"Parents are like shuttles on a loom. They join the threads of the past with threads of the future and leave their own bright patterns as they go."
-Fred Rogers

Sunday, October 31, 2010

The Birth of Simeon Gregory

Ann was referred to me through a mutual friend a few months ago.  We initially spoke for at least an hour getting to know one another, discussing Ann's prior birth experience, and talking about what she envisioned for her baby's upcoming birth.  Ann decided to enroll in HypnoBirthing with me for the birth of her second child, and she also asked me to be her doula.  Since that time Ann and I have also become good friends.  I felt honored to be present at Simeon's birth and look forward to growing my friendship with Ann and her family.  Below is Simeon's birth story, through the eyes of his mom.

Simeon Gregory's Birth

I first went in labor with Simeon when I sat down to nurse my three-year-old daughter Cecilia at about 1:30 in the afternoon. We began to nurse and within minutes of nursing, I kept having what I thought were digestive cramps. Sure enough they continued with time, and were showing a pattern. After about a half hour I realized that they were likely early labor surges. They continued, and I text my husband Will, Tricia, my mother and sister to let them know what was going on. I got a glass of wine and Cecilia and I put on swimsuits took a warm bath in the gigantic and deep guest bathtub, and waited for family to start arriving. The surges continued even after the wine and bath so I was sure it was early labor. I neatened the bedrooms, did some dishes, played with Cecilia, and suddenly realized that the baby would most likely be born the following day, which was my birthday. Will, my husband played with Cecilia and organized some of the things we needed to bring to the hospital--video camera, iPhone chargers, etc. My mom arrived at the condo later, and we eventually ordered dinner. I was afraid that I would be in labor all day on my birthday so we decided to have my birthday cake then. I thought that I might be upset about that later when I might throw up, but decided to risk it--I didn't want to miss that cake! Mom, Will, Cecilia and I all enjoyed a small slice, and cleaned up from dinner.

The evening continued on, and Cecilia was too wired to go to sleep because my parents, sister, and brother-in-law had all arrived--it was a houseful and I stayed in our bedroom. I had started vocalizing through contractions like a cow--I knew that was a very good way to vocalize, and while I did it I imagined my cervix pulling up around my baby's head, so he could come out and into my arms. I took another bath, and found it to relieve the tension I didn't realize had been building. I felt like I could stay in the tub and labor there until the baby was born--it felt so good! Cecilia had started to get fussy and upset about my being in the tub, and I think she was a little confused, maybe scared and definitely overtired. Around 10 or 11 I finally said that she had to go to sleep and decided to nurse her for just a few minutes--I knew not to nurse if I was ready to leave for the hospital--my midwife, Gayle, had told me not to because it gives mothers a quick ticket to an unplanned home birth--but I figured a quick nursing this early on wouldn't do all that much, and if it helped, all the better. Within a minute of latching on, my surges increased in intensity and I had to stop nursing. Poor Cecilia thought it was her fault because she accidentally kicked me, but my mom snuggled her and explained she didn't do anything bad. She went out to watch TV with my sister and brother-in-law, and I didn't want her in the room because I had started vocalizing more loudly through contractions, and I thought it might be scaring her. Within 45 minutes we called our midwife, Amy, again, and she suggested I come into the hospital. I was worried because I had felt this way with Cecilia at only four centimeters, but Amy said that a second baby was a totally different labor. My mother spoke with Amy on the phone (I was having double-peak contractions and wasn't conversing through them), and had commented that I "wasn't doing well" and I became upset--I was doing very well, I was just laboring.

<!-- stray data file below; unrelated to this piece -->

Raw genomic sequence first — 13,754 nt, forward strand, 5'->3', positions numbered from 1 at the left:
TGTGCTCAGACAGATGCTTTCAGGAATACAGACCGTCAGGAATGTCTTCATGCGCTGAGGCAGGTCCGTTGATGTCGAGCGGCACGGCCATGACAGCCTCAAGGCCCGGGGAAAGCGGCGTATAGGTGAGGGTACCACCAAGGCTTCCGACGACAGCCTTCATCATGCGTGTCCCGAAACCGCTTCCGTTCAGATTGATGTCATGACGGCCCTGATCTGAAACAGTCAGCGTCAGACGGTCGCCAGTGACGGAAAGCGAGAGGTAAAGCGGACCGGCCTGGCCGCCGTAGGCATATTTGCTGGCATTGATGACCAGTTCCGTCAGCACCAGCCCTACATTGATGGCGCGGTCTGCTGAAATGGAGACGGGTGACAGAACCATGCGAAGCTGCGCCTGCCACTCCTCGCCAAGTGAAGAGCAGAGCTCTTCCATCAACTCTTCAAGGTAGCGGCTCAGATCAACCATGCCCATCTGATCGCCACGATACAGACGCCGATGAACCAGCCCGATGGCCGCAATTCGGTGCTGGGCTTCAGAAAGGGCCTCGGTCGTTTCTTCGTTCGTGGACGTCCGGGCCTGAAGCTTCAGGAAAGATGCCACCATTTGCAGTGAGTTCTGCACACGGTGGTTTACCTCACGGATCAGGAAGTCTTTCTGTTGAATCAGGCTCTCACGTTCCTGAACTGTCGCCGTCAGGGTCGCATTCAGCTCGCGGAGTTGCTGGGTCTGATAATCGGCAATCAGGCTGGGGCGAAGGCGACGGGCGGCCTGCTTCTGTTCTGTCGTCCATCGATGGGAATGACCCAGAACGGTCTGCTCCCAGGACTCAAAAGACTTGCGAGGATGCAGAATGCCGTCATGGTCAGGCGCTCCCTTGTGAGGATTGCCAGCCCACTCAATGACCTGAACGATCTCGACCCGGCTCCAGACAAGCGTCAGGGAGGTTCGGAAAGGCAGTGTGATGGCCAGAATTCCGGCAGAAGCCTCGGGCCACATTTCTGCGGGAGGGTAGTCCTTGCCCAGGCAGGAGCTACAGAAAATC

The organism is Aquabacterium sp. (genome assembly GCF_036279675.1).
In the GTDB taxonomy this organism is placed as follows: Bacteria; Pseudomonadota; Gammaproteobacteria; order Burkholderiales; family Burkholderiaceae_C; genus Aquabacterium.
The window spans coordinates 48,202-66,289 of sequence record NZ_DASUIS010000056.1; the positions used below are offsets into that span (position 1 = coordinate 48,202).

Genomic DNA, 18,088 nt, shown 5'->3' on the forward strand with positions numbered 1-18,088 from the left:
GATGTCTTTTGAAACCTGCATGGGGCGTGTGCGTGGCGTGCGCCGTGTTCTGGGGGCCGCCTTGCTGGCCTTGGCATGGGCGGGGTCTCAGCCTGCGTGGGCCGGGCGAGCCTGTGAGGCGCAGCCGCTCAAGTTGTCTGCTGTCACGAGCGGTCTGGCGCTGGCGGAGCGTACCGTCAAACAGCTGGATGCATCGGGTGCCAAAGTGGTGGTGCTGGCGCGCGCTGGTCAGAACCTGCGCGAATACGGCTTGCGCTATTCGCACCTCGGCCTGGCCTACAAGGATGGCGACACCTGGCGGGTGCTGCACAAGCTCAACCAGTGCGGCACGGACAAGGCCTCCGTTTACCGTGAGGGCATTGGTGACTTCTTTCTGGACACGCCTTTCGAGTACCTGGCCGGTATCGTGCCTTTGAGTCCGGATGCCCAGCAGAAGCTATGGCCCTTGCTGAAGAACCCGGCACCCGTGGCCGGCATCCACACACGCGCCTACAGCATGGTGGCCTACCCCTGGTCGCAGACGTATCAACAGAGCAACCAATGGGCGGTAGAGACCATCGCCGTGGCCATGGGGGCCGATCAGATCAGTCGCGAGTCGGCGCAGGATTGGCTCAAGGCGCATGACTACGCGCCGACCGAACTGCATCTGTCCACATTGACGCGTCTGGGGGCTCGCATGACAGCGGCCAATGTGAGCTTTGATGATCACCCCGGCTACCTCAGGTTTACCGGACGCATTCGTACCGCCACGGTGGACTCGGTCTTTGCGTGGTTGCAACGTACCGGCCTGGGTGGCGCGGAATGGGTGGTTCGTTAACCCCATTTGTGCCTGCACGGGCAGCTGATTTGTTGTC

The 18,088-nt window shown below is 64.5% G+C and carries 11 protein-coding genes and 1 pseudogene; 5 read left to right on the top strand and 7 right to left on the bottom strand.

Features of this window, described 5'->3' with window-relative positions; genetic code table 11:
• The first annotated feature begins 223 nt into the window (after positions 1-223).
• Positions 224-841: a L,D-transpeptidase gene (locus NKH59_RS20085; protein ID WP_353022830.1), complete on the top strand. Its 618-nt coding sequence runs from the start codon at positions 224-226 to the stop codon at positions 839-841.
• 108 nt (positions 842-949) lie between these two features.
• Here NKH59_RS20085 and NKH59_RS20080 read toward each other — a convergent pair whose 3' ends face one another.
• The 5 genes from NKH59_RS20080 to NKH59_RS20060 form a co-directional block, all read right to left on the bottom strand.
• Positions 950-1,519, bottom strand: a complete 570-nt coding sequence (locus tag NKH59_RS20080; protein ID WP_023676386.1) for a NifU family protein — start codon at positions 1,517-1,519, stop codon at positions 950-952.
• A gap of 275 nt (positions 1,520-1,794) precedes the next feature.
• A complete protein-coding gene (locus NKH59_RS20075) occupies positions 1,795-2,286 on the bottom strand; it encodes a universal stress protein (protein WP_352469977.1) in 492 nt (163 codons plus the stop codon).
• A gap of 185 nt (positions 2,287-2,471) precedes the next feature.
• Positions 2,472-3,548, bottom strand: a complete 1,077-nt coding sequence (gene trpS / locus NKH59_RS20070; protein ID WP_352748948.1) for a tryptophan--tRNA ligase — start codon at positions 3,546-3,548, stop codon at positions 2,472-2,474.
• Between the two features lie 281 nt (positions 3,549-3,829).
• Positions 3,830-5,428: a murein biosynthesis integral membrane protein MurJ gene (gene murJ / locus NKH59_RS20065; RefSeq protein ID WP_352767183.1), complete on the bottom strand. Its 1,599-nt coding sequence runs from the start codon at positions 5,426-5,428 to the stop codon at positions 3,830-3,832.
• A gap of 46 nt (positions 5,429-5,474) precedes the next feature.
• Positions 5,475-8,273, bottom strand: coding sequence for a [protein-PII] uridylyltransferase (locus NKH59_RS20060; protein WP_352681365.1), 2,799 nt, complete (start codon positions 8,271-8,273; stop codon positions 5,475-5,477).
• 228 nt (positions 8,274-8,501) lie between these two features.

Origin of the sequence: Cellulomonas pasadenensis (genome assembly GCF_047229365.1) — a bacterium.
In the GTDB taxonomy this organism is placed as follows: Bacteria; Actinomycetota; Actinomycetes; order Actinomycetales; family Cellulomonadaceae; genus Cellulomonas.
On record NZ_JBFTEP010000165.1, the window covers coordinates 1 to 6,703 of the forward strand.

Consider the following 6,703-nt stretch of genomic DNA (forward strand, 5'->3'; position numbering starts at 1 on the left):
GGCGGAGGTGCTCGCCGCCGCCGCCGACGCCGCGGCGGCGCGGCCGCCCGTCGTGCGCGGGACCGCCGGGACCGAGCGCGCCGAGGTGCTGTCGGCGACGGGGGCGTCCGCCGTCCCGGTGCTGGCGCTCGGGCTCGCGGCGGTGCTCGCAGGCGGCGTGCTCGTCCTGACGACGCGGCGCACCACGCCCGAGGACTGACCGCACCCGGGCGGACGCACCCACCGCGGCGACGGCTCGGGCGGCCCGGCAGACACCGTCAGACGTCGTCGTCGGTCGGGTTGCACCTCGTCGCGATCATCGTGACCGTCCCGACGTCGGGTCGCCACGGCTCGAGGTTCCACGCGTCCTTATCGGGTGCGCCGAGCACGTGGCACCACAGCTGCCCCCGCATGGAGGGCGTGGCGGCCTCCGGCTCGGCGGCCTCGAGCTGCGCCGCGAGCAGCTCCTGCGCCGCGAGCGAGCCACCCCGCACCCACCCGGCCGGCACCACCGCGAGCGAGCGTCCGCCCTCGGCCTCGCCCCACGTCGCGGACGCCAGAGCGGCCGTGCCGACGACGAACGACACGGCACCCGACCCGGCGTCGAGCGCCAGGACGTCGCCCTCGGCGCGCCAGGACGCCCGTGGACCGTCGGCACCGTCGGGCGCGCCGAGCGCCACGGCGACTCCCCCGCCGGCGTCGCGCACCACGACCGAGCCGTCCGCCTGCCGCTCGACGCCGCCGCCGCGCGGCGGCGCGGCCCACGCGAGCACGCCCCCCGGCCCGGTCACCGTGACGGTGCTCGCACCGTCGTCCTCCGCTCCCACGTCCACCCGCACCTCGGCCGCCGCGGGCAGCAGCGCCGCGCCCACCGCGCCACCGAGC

We left for the hospital, and my sister Laurie stayed at the condo, ready to drive out if the baby would be coming soon, so she could record the event. We got to the hospital in record time since the roads were pretty empty so late at night. The potholes were murderous, and I think my language was too--I wasn't a very happy camper in the car--I couldn't wait to get back into a tub! We arrived at the hospital and since my contractions were so close together and I wanted to keep listening to Rainbow, I rode the chair in. We went up to Triage, where I got onto the monitor. Amy checked me and I was at a seven. I was so relieved that I had progressed so well! Tricia, who had met us at the hospital, commented that things weren't going to be worse than they were right then. I remember thinking that I wanted to get in a bathtub, because I knew that would help me so much. I did tell Tricia I thought things were going to get a lot worse, and closer together, but I was thinking of Cecilia's birth--I had the epidural at four cm (on Wednesday close to midnight, labor had begun on Monday morning) and for a number of hours I had no pain and was able to sleep. When I woke it was to unexpected pain in my pelvic floor, and the sensations were the same--looking back I can realize that for whatever reason the epidural didn't diminish the sensation of Cecilia's transition and birth, but that I was somewhat stuck then, with an epidural in my back. I did recall the hours of sleep that I did have and longed for that--I knew that it was too late for an epidural at that point. I knew that transition would not last long.